This figure can’t be directly compared to the 57% reported by Johnson & Johnson, because they measure quite different things.

READ | Analysis: Astrazeneca in South Africa: To rollout or not to rollout

Across the board, vaccine trials have shown considerably higher efficacy at preventing more severe degrees of illness and so it is very likely that 57% efficacy for moderate-to-severe infections will correspond to overall efficacy for all symptomatic infections that is somewhere below 50%.

Essentially, by reporting on efficacy against higher severities of illness, Johnson & Johnson have measured themselves against different goalposts than AstraZeneca did.

This places us in the rather strange position of having abandoned one vaccine on the basis that in the South African context it does not meet SAHPRA’s efficacy requirements, in favour of another vaccine which is itself unlikely to meet those same requirements.

While it still appears likely that the Johnson & Johnson vaccine will outperform the AstraZeneca one, the balance of probability is that both will fall into the category of providing demonstrable protective value, but not meeting SAHPRA’s current regulatory criteria.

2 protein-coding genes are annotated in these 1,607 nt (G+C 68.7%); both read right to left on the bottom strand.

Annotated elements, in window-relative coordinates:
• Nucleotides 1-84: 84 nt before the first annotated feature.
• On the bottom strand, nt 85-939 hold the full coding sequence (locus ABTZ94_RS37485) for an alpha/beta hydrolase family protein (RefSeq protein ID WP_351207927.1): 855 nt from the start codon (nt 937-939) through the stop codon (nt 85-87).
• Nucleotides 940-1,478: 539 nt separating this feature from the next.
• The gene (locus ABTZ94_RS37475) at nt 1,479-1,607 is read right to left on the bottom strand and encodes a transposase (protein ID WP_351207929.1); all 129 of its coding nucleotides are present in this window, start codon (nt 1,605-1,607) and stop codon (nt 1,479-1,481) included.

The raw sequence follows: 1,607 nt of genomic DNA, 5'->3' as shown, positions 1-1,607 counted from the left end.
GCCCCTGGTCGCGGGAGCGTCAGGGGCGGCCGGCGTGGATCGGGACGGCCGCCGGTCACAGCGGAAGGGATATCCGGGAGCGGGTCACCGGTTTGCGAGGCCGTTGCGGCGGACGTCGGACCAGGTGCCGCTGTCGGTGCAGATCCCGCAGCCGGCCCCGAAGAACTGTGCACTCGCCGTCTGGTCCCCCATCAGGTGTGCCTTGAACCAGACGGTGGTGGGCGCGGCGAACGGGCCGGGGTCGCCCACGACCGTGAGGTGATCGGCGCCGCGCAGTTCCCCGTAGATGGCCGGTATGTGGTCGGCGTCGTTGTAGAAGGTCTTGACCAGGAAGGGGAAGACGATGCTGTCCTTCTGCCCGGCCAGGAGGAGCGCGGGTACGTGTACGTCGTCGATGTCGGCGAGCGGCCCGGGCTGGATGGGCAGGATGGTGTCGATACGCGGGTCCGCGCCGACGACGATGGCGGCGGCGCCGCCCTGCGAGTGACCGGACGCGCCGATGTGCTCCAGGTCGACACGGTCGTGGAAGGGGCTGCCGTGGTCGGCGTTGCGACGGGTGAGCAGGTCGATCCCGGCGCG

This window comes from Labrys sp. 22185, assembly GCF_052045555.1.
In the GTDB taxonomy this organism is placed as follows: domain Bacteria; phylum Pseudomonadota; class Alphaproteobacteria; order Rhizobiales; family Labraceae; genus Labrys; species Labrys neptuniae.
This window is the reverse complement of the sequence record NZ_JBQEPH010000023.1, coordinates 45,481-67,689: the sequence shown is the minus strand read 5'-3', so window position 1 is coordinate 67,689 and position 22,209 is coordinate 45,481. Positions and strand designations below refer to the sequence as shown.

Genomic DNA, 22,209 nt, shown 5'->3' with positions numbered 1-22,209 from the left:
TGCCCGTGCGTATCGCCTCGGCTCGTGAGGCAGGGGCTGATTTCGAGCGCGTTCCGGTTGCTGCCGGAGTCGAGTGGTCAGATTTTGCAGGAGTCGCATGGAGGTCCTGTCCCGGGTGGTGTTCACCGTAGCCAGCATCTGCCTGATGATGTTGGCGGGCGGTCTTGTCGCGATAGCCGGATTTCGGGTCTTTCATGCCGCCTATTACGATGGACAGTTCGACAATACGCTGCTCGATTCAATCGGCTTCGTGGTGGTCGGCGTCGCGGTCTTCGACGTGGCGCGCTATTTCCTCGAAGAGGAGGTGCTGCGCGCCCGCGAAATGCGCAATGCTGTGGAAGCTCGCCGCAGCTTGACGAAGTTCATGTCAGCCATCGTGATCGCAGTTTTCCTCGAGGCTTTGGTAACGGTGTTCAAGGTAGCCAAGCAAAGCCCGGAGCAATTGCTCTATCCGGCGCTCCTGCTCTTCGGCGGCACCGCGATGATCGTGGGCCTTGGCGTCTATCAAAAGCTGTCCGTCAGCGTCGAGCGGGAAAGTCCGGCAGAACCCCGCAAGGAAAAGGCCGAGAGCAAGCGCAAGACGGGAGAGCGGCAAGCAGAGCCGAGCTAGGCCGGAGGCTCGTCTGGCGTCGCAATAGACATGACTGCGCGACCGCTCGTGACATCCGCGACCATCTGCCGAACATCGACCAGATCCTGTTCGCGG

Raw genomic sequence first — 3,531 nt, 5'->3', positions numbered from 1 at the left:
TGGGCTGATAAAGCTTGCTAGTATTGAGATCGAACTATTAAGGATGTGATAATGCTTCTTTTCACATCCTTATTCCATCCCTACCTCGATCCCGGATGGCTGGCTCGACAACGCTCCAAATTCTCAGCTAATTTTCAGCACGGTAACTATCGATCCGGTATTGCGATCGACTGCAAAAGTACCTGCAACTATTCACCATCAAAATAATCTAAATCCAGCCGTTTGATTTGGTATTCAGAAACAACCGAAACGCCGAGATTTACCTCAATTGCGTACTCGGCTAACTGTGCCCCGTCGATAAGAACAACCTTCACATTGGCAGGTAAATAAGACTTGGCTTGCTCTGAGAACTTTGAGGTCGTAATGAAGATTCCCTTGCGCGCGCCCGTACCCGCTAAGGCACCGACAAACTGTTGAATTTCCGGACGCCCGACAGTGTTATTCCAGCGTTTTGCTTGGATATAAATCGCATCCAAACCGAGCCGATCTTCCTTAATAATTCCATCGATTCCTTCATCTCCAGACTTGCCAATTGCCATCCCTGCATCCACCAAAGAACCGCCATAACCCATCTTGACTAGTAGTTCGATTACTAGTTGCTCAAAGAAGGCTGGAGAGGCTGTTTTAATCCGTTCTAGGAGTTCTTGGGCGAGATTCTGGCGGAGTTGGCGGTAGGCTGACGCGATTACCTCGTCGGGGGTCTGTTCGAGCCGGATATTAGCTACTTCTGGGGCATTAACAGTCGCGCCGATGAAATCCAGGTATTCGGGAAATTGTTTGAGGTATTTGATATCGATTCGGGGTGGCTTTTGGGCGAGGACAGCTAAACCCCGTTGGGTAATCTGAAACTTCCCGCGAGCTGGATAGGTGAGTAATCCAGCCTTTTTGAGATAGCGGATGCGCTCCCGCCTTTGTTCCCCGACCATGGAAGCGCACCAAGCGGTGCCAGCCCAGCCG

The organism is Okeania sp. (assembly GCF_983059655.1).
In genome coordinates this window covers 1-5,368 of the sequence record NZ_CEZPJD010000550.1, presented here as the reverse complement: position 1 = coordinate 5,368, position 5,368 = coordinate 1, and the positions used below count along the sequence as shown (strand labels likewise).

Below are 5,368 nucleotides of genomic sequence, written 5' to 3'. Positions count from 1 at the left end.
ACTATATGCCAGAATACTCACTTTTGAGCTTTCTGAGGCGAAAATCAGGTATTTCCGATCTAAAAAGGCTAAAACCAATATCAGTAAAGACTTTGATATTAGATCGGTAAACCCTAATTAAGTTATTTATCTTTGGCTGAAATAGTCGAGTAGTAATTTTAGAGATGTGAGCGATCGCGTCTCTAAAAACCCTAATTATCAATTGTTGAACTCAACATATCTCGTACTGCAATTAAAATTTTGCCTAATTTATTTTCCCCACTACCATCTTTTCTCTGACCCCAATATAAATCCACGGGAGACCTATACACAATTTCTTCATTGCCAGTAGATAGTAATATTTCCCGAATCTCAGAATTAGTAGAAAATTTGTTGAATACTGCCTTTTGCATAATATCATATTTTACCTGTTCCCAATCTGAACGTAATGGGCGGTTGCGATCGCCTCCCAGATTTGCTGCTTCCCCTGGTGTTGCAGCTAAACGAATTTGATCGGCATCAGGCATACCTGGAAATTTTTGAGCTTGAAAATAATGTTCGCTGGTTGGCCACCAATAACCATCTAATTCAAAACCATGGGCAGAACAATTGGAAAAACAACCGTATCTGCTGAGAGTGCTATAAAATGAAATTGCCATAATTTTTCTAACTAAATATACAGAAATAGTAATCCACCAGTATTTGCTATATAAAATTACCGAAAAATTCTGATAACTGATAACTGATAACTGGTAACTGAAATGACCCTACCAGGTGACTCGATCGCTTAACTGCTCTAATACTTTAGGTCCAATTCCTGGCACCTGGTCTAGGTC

There is no particular reason that the same regulatory loopholes used to fast-track the Johnson & Johnson vaccine could not have similarly facilitated earlier rollout of some of the AstraZeneca doses we already had in hand.

Moreover, amendments of SAHPRA’s regulatory criteria do merit consideration, lest the AstraZeneca situation repeat itself on a grander scale – we have since ordered an additional 20 milllion doses from Johnson & Johnson and we must ensure that red tape does not prevent or delay their use. 

Have no doubt that time is of the essence in our vaccination campaign.

Winter season

It is well established that the transmissibility of Covid-19 is considerably higher in cold weather and so it is widely expected that we will have a resurgence of cases beginning at the change of season in April, which happens to coincide with Easter Weekend. 

The more healthcare workers are protected by then, the less impact Covid infections will have on our over-stretched healthcare capacity.